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Barium is a chemical element. It has the symbol Ba, and atomic number 56. Barium is a soft silvery metallic alkaline earth metal. It is never found in nature in its pure form due to its reactivity with air. Its oxide is historically known as baryta but it reacts with water and carbon dioxide and is not found as a mineral. The most common naturally occurring minerals are the very insoluble barium sulfate, BaSO4 (barite), and barium carbonate, BaCO3 (witherite). Benitoite is a rare gem containing barium.

Characteristics

Barium is a metallic element that is chemically similar to calcium and strontium, but more reactive. This metal oxidizes very easily when exposed to air and is highly reactive with water or alcohol, producing hydrogen gas. Burning in air or oxygen produces not just barium oxide (BaO) but also the peroxide. Simple compounds of this heavy element are notable for their high specific gravity. This is true of the most common barium-bearing mineral, its sulfate barite BaSO4, also called 'heavy spar' due to the high density (4.5 g/cm³).

Applications

Barium has some medical and many industrial uses:

History

Barium (Greek bary, meaning "heavy") was first identified in 1774 by Carl Scheele and extracted in 1808 by Sir Humphry Davy in England. The oxide was at first called barote, by Guyton de Morveau, which was changed by Antoine Lavoisier to baryta, from which "barium" was derived to describe the metal.

Occurrence

Because barium quickly becomes oxidized in air, it is difficult to obtain this metal in its pure form. It is primarily found in and extracted from the mineral barite which is crystallized barium sulfate. Because barite is so insoluble, it cannot be used directly for the preparation of other barium compounds. Instead, the ore is heated with carbon to reduce it to barium sulfide

BaSO4 + 2CBaS + 2CO2

The barium sulfide is then hydrolyzed or reacted with acids to form other barium compounds such as the chloride, nitrate, and carbonate.

Barium is commercially produced through the electrolysis of molten barium chloride (BaCl2) Isolation (* follow):

(cathode) Ba2+* + 2e- → Ba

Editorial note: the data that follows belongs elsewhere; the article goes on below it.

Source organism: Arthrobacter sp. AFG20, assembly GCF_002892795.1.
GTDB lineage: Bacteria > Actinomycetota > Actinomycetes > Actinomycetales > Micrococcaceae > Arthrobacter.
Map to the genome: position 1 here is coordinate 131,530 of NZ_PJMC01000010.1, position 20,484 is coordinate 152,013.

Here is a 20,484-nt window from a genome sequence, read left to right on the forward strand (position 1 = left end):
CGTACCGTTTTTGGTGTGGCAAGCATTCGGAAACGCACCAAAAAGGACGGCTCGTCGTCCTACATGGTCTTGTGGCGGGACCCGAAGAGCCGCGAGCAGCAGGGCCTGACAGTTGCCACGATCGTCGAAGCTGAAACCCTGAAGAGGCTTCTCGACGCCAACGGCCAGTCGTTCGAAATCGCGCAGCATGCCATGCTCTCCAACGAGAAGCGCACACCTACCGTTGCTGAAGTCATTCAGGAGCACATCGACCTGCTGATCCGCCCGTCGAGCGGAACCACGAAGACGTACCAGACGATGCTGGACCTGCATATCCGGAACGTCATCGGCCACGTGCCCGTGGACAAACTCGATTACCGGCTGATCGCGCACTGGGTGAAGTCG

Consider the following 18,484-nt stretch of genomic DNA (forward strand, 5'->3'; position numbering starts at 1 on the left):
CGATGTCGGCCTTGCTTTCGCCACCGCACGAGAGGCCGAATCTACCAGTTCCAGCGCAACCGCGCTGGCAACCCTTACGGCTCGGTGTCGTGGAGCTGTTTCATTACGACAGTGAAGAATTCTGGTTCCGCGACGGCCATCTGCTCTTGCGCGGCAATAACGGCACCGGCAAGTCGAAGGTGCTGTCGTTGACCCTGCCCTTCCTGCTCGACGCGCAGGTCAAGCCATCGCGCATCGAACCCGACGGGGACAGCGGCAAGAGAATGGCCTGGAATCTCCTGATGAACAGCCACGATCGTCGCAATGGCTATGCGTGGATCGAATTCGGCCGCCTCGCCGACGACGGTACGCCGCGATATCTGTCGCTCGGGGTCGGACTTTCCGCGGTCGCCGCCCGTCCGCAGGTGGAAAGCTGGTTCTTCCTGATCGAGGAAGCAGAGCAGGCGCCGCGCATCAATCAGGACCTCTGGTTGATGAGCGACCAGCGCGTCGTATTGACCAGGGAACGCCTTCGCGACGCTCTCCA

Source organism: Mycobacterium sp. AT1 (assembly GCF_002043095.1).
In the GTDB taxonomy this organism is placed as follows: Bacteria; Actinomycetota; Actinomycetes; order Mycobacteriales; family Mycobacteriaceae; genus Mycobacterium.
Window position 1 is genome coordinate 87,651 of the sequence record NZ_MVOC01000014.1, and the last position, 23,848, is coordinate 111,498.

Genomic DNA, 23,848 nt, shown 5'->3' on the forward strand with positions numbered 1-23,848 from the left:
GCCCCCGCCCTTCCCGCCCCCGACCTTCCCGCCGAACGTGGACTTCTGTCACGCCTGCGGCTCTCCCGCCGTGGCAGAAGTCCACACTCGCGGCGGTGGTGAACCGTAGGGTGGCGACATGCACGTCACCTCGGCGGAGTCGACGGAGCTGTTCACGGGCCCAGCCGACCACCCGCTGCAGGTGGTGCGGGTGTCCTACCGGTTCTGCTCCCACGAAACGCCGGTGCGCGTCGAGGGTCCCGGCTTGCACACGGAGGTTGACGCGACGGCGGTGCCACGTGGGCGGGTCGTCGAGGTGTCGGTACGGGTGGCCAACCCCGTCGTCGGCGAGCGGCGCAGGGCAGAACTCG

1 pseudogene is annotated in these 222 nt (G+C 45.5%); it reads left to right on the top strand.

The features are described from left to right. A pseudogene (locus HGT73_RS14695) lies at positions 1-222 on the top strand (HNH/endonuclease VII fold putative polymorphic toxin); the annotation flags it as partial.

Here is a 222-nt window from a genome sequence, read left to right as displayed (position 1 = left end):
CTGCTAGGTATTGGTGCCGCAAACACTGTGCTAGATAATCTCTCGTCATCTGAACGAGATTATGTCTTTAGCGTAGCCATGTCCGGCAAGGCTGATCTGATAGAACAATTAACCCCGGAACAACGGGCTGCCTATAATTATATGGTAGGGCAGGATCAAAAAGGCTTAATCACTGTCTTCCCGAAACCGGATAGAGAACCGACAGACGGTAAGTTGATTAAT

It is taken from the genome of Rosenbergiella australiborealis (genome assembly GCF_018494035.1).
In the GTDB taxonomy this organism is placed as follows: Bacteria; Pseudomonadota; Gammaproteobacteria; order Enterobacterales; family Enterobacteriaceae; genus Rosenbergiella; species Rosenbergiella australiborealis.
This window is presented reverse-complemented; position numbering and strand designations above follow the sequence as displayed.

(anode) Cl-* → ½Cl2 (g) + e-

Compounds

The most important compounds are barium peroxide, barium chloride, sulfate, carbonate, nitrate, and chlorate.

Isotopes

Naturally occurring barium is a mix of seven stable isotopes. There are twenty-two isotopes known, but most of these are highly radioactive and have half-lives in the several millisecond to several minute range. The only notable exceptions are 133Ba which has a half-life of 10.51 years, and 137mBa (2.55 minutes).

Precautions

All water or acid soluble barium compounds are extremely poisonous. At low doses, barium acts as a muscle stimulant, while higher doses affect the nervous system, causing cardiac irregularities, tremors, weakness, anxiety, dyspnea and paralysis. This may be due to its ability to block potassium ion channels which are critical to the proper function of the nervous system.

Barium sulfate can be taken orally because it is highly insoluble in water, and is eliminated completely from the digestive tract. Unlike other heavy metals, barium does not bioaccumulate. However, inhaled dust containing barium compounds can accumulate in the lungs, causing a benign condition called baritosis.

Oxidation occurs very easily and, to remain pure, barium should be kept under a petroleum-based fluid (such as kerosene) or other suitable oxygen-free liquids that exclude air.

Barium acetate could lead to death in high doses. Marie Robards poisoned her father with the substance in Texas in 1993. She was tried and convicted in 1996.

References

External links